Hearing Loss after Cardiac Surgery in Infancy: An Unintended Consequence of Life-Saving Care.

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Abstract

OBJECTIVES

To investigate the prevalence of hearing loss after cardiac surgery in infancy, patient and operative factors associated with hearing loss, and the relationship of hearing loss to neurodevelopmental outcomes.

STUDY DESIGN

Audiologic and neurodevelopmental evaluations were conducted on 348 children who underwent repair of congenital heart disease at the Children's Hospital of Philadelphia as part of a prospective study evaluating neurodevelopmental outcomes at 4 years of age. A prevalence estimate was calculated based on presence and type of hearing loss. Potential risk factors and the impact of hearing loss on neurodevelopmental outcomes were evaluated.

RESULTS

The prevalence of hearing loss was 21.6% (95% CI, 17.2-25.9). The prevalence of conductive hearing loss, sensorineural hearing loss, and indeterminate hearing loss were 12.4% (95% CI, 8.8-16.0), 6.9% (95% CI, 4.1-9.7), and 2.3% (95% CI, 0.6-4.0), respectively. Only 18 of 348 subjects (5.2%) had screened positive for hearing loss before this study and 10 used a hearing aid. After adjusting for patient and operative covariates, younger gestational age, longer postoperative duration of stay, and a confirmed genetic anomaly were associated with hearing loss (all P < .01). The presence of hearing loss was associated with worse language, cognition and attention (P <.01).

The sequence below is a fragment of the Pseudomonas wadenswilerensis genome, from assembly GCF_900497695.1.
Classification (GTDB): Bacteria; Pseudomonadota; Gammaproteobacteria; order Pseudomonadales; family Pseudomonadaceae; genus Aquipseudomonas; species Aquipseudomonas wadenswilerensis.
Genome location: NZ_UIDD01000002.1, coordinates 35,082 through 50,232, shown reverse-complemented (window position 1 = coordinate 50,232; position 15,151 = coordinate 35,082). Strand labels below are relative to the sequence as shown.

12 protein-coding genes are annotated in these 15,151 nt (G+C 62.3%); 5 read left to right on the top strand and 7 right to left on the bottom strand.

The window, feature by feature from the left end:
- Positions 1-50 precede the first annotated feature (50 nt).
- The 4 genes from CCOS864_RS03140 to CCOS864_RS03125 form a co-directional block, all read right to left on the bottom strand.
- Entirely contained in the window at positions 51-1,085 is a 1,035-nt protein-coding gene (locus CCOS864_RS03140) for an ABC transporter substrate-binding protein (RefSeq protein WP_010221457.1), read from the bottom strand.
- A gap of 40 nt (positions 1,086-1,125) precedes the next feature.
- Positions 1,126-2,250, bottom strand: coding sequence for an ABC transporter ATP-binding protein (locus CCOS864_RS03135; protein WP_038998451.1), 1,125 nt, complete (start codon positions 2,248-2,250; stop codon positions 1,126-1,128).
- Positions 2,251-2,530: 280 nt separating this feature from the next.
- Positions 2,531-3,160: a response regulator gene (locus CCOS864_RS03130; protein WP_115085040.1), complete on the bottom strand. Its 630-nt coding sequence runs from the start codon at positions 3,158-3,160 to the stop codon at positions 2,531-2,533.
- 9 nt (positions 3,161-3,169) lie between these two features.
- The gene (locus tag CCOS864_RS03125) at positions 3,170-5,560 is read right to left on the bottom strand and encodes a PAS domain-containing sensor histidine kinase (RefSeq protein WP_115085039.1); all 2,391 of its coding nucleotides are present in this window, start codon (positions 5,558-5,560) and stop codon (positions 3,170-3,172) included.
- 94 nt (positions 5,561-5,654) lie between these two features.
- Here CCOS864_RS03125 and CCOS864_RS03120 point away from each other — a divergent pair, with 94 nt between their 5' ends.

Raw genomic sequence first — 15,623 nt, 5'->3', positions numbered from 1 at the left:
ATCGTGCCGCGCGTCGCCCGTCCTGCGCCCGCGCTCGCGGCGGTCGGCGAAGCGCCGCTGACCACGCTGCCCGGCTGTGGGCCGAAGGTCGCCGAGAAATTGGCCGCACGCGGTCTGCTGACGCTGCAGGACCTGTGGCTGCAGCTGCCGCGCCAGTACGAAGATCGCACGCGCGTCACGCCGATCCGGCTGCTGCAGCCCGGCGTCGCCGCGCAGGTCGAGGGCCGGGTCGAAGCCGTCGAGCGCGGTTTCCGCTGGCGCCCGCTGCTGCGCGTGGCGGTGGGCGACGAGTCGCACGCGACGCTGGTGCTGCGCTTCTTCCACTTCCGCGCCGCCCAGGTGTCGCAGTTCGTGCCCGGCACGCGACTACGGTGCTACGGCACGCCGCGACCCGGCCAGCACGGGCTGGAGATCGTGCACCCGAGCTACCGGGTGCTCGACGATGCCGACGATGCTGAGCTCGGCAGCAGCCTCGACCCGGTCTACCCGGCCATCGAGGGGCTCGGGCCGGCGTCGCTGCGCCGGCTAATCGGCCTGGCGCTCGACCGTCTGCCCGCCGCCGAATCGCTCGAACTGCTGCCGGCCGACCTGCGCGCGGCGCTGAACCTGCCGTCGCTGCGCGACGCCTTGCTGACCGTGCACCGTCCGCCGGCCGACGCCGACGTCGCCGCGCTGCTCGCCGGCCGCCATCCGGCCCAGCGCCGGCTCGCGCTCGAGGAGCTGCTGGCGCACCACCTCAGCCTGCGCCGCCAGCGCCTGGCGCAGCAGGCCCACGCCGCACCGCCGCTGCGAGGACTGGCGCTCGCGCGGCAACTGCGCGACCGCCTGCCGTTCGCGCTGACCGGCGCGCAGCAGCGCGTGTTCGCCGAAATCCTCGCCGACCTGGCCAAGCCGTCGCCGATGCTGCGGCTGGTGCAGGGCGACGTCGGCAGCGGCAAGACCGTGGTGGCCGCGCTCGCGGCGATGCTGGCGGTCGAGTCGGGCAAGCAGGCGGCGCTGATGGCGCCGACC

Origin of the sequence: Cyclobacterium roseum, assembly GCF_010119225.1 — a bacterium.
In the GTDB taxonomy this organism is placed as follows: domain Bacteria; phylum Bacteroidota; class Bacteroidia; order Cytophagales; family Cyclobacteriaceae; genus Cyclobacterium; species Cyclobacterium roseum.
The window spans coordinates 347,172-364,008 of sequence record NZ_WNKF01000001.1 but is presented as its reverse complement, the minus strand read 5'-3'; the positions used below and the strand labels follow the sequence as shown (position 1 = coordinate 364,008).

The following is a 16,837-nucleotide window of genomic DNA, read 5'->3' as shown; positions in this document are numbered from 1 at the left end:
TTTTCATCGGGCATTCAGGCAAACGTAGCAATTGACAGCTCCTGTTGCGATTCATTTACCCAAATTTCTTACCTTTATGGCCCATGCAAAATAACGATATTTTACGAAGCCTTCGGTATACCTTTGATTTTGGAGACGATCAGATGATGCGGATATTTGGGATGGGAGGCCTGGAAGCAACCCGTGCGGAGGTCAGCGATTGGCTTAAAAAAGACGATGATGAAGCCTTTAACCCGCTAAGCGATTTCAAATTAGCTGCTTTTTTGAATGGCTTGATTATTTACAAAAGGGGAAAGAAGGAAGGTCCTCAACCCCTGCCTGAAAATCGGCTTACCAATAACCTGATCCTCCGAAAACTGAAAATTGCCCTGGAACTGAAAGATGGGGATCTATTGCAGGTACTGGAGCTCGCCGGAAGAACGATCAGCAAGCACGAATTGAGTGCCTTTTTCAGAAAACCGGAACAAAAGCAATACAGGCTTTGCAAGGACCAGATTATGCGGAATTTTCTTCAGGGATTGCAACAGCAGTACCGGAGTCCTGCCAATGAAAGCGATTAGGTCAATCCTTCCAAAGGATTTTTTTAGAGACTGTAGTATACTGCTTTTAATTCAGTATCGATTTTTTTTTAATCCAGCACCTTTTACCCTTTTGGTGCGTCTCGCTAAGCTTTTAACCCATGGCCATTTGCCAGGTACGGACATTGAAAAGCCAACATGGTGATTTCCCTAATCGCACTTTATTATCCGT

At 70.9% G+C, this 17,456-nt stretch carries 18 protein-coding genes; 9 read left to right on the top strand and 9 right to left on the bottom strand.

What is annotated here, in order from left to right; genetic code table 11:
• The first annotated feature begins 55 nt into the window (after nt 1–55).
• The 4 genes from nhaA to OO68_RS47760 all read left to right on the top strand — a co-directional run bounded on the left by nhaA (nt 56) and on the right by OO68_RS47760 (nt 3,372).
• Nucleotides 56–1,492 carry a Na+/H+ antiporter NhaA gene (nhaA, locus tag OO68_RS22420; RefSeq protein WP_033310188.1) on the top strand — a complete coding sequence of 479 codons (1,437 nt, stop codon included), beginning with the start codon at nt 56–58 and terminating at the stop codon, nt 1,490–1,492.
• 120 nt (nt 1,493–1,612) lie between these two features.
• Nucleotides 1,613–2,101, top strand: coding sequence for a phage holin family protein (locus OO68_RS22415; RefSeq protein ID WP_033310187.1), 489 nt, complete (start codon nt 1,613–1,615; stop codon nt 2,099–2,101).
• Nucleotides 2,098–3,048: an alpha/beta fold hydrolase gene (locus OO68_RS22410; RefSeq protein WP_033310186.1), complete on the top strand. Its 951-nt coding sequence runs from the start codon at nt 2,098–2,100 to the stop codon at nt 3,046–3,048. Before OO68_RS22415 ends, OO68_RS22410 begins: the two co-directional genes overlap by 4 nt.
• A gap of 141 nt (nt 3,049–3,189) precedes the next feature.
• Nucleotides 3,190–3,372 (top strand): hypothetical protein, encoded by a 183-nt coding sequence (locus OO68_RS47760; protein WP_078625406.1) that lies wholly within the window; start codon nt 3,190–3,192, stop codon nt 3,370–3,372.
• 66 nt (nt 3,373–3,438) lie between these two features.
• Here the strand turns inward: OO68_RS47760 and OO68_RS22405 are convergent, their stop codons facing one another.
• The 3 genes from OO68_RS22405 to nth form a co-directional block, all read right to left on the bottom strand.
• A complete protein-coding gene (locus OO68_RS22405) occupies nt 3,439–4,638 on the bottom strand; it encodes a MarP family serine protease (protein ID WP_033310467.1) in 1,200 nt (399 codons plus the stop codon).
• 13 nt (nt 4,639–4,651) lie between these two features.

CONCLUSIONS

These findings suggest that the prevalence of hearing loss in preschool children after heart surgery in infancy may be 20-fold higher than in the 1% prevalence seen in the general population. Younger gestational age, presence of a genetic anomaly, and longer postoperative duration of stay were associated with hearing loss. Hearing loss was associated with worse neurodevelopmental outcomes.

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